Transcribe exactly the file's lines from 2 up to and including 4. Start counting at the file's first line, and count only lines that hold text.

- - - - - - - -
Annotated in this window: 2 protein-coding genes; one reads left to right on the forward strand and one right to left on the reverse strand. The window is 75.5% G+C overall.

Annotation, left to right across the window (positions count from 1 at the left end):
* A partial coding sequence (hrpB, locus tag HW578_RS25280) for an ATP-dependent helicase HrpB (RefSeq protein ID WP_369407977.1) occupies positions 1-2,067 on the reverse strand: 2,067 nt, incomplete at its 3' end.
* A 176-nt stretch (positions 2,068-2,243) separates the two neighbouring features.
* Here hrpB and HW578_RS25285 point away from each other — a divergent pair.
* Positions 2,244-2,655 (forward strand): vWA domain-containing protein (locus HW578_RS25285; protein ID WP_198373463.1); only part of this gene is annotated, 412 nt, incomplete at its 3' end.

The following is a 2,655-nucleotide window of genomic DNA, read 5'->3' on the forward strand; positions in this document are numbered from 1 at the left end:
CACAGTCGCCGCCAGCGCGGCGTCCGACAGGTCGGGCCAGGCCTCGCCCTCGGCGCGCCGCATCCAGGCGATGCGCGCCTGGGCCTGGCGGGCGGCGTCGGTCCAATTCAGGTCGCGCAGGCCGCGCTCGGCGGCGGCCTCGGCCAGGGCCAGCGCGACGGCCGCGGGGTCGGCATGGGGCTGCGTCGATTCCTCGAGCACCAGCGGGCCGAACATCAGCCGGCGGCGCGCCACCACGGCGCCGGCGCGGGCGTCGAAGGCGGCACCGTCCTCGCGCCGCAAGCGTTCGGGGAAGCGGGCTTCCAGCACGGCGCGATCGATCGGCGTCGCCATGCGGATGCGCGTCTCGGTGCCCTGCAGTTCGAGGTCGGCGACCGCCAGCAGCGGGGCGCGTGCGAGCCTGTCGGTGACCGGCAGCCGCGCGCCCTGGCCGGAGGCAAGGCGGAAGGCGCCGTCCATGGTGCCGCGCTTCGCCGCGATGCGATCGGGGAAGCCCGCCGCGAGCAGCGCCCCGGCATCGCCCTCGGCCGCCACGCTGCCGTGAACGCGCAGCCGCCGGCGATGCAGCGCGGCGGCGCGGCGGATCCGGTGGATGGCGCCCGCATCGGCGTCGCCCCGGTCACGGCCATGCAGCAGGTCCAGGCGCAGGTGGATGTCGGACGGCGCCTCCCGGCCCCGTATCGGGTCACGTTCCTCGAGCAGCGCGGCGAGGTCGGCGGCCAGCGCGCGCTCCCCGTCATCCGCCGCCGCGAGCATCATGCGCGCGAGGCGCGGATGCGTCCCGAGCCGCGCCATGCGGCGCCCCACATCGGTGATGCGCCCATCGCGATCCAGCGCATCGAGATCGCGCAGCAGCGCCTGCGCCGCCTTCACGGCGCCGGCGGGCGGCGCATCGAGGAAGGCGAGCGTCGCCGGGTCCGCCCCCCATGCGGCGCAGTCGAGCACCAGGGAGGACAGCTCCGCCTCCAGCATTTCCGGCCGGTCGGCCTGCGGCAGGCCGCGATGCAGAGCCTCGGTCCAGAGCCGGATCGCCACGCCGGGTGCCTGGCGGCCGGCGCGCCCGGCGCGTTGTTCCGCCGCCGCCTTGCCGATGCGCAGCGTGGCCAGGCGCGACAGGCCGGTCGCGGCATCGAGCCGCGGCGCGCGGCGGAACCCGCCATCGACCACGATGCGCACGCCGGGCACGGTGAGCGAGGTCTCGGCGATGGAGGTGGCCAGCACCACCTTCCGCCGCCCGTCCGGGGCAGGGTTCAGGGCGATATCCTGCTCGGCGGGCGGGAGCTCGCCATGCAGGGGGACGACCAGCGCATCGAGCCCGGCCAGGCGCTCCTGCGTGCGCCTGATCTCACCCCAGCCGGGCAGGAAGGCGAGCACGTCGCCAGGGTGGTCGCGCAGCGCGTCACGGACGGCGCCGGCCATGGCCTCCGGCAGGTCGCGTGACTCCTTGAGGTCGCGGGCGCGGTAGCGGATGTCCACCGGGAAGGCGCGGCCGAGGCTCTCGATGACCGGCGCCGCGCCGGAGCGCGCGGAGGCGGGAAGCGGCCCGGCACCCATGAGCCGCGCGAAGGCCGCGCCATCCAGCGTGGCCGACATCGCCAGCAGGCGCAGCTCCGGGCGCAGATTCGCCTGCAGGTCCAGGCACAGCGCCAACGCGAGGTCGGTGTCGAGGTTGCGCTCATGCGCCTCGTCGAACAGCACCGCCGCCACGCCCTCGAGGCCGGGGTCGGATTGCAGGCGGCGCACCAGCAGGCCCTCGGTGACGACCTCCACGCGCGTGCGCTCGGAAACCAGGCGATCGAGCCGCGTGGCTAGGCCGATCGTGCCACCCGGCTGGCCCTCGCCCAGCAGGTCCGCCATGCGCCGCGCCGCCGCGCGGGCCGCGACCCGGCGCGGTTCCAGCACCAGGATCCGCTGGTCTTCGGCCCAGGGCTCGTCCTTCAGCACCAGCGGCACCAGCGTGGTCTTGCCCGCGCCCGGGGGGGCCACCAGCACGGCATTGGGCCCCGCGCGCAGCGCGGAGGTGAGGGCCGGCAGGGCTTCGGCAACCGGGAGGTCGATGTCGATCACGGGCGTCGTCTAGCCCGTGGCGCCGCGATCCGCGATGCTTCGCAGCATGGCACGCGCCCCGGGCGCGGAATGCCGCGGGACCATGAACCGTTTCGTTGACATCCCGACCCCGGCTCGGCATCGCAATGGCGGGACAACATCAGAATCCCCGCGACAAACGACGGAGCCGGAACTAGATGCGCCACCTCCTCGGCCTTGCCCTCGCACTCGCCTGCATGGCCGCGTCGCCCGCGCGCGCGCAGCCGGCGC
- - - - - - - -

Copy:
Annotation, left to right across the window (positions count from 1 at the left end):
* A partial coding sequence (hrpB, locus tag HW578_RS25280) for an ATP-dependent helicase HrpB (RefSeq protein ID WP_369407977.1) occupies positions 1-2,067 on the reverse strand: 2,067 nt, incomplete at its 3' end.
* A 176-nt stretch (positions 2,068-2,243) separates the two neighbouring features.